This new Dockers ad campaign was brought to my attention today. It's a clever and provocative piece of marketing, a "man-ifesto" of sorts (get it?), and it's already starting to stir up controversy in the blogosphere. On the right, there are those who are celebrating the campaign and its apparent embrace of distinct gender roles. On the left, there are those who are calling it homophobic and sexist.
As usual, I find myself caught in the middle.
In case you can't read the graphic above, here's the full text:
"Once upon a time, men wore the pants, and wore them well. Women rarely had to open doors and little old ladies never crossed the street alone. Men took charge because that's what they did. But somewhere along the way, the world decided it no longer needed men. Disco by disco, latte by foamy non-fat latte, men were stripped of their khakis and left stranded on the road between boyhood and androgyny. But today, there are questions our genderless society has no answers for. The world sits idly by as cities crumble, children misbehave and those little old ladies remain on one side of the street. For the first time since bad guys, we need heroes. We need grown-ups. We need men to put down the plastic fork, step away from the salad bar and untie the world from the tracks of complacency. It's time to get your hands dirty. It's time to answer the call of manhood. It's time to wear the pants."
Well, of course it's time to get our hands dirty and step away from our complacency. The call of Christ is for us to love and serve our world like He did. I applaud any attempt to stir men to take initiative and do the right thing. And I think there is a genuine need in our culture to help children grow up into men and women. I'll never forget reading Wild at Heart by John Eldredge for the first time. I don't care what you think of him, he tapped into a very real need... to understand what it is that makes us men, over and against women.
But really? Was the world that much better "once upon a time" when gender roles were so much more clearly defined? When a woman couldn't open her own door and a man drank his coffee black, dammit?
Of course a woman couldn't get the same pay for doing the same work as a man back then either. If you ask me, this campaign is nothing more than a blatant attempt to make money and sell pants by appealing to peoples' nostalgia. Of course it is. Everything always looks better in the sepia-colored rearview mirror.
As for me, I'm glad my daughter is growing up in a world where she actually could grow up to be President. You've come a long way, Baby...
But I will give Dockers credit for raising some provocative and genuinely good questions. What is gender? Are there roles for men and women to play in our society, and are they interchangeable? What about in the Church? Is there such a thing as "man's work?"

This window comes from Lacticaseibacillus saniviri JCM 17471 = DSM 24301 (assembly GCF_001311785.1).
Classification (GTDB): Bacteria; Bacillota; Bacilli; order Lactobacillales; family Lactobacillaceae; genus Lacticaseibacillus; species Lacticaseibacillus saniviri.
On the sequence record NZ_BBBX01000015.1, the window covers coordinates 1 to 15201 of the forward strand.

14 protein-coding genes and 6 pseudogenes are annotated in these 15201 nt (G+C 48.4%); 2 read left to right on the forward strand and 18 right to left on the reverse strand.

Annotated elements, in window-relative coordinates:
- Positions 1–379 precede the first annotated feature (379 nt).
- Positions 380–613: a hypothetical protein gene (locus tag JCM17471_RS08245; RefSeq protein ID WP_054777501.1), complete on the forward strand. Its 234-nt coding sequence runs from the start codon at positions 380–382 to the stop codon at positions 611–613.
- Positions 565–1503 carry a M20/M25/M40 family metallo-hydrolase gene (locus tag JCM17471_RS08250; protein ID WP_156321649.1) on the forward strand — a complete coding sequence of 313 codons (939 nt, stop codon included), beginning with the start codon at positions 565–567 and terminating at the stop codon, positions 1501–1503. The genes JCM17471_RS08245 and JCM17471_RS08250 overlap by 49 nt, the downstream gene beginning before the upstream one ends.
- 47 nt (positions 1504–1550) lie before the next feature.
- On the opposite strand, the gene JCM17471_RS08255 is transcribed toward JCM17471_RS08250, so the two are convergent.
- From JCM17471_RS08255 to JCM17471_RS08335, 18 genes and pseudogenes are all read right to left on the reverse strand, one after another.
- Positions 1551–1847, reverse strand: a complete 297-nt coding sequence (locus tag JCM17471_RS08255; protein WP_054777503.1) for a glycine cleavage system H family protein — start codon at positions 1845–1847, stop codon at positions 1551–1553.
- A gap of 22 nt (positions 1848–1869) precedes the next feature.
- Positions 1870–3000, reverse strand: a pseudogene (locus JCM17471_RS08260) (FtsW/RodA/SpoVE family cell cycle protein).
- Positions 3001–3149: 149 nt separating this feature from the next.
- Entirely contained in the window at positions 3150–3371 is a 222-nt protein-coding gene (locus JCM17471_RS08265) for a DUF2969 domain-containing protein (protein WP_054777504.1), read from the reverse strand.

I'm going to raise these questions over the next few days and try to lay out my thoughts... I'm not an expert on the topic, but I have read and talked and thought a lot about it. I have moved from one position on the subject to a very different position, and I can share about my experiences and convictions. I would love your interaction.
I grew up in a home with traditional gender roles. My mom stayed home with the kids while dad went off to work. Dad generally did yardwork and anything having to do with tools. Mom cooked and cleaned and did the laundry. These roles were further reinforced in our church and Christian school, which were a part of the Fellowship of Grace Brethren Churches. Women were not permitted to teach the bible to men. Women were not permitted to be elders in the church. Some families went so far as to have their mothers and daughters wear head coverings (usually a doily of sorts pinned into the hair) when they were going to serve publically in any sort of church ministry. In our bible classes and Sunday sermons, this was taught as clear biblical teaching. I was highly suspicious of the motives and real spirituality of any woman who was a pastor. They clearly were liberals and not to be trusted in matters of faith, doctrine and conduct.
Does this sound familiar to anyone?
Tomorrow I'm going to describe how I moved from this background (complementarianism - the different genders "complement" one another as they work within their distinct, God-given roles) to where I am now (egalitarianism - women and men are truly equal in Christ, not only in position before God, but in our roles in the Church, family and society).
Then on Wednesday I'll bring up some of my questions and thoughts about gender in light of egalitarianism. I'm really wrestling with some of these things, and maybe you can help me out.